The great “whisky war” between Denmark and Canada – their friendly territorial dispute over a barren and uninhabited rock in the Arctic – has come to an end after 49 years.
The disagreement over who owns the half-square-mile Hans Island has been a source of cordial friction between the two nations for decades.
But now the countries have agreed to divide the tiny island between them in a move they hope will send a “clear signal” that border disputes can be resolved peacefully and pragmatically.
Canada and Denmark agreed in 1973 to create a border through the Nares Strait, halfway between Greenland and Canada, but they were unable to agree which country would have sovereignty over Hans Island, about 684 miles south of the North Pole.
In the end, they decided to work out the question of ownership later.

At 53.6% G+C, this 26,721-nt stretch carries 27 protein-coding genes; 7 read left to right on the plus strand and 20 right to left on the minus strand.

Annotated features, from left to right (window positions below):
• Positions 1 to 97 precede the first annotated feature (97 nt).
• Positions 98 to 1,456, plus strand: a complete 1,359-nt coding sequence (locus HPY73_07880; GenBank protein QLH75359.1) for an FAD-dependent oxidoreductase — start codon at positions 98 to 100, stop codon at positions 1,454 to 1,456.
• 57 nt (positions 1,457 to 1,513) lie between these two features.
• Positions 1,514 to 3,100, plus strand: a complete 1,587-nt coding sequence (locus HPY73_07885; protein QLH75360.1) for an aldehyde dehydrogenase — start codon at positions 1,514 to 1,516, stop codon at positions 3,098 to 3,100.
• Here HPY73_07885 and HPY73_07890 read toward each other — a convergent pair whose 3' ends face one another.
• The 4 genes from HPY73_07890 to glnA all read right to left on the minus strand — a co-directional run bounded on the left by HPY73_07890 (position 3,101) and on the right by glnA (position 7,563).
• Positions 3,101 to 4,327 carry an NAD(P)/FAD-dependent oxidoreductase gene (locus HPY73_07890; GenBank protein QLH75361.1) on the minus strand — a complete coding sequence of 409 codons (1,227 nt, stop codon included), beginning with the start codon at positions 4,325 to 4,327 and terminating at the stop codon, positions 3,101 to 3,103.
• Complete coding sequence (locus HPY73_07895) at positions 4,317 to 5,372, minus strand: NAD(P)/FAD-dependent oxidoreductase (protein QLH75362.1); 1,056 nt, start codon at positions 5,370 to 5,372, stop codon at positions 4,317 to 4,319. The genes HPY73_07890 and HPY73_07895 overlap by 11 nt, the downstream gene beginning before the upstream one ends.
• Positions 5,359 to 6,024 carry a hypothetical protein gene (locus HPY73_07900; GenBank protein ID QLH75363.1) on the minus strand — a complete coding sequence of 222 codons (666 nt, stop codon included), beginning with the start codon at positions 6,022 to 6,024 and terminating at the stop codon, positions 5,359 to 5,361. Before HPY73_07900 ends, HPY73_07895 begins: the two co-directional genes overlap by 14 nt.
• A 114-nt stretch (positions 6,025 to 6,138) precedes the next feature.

In the following years, the territorial dispute – nicknamed the “whisky war” by media – raised its head multiple times.
In 1984, Denmark’s minister of Greenland affairs raised a Danish flag on the island, buried a bottle of Danish schnapps at the base of the flagpole and left a note saying: “Welcome to the Danish island.”
Not to be outdone, Canadians then planted their own Maple Leaf flag on the island and left behind a bottle of Canadian brandy.
The “dispute” would rumble on for decades, with the two countries taking it in turns to hoist their colours and leave bottles of spirits.
The new agreement comes into force after the two countries’ internal procedures have been completed. In Denmark, the parliament must first give its consent to the agreement.
“It sends a clear signal that it is possible to resolve border disputes… in a pragmatic and peaceful way, where all the parties become winners,” said Danish foreign minister Jeppe Kofod.
He said it was “an important signal now that there is much war and unrest in the world”.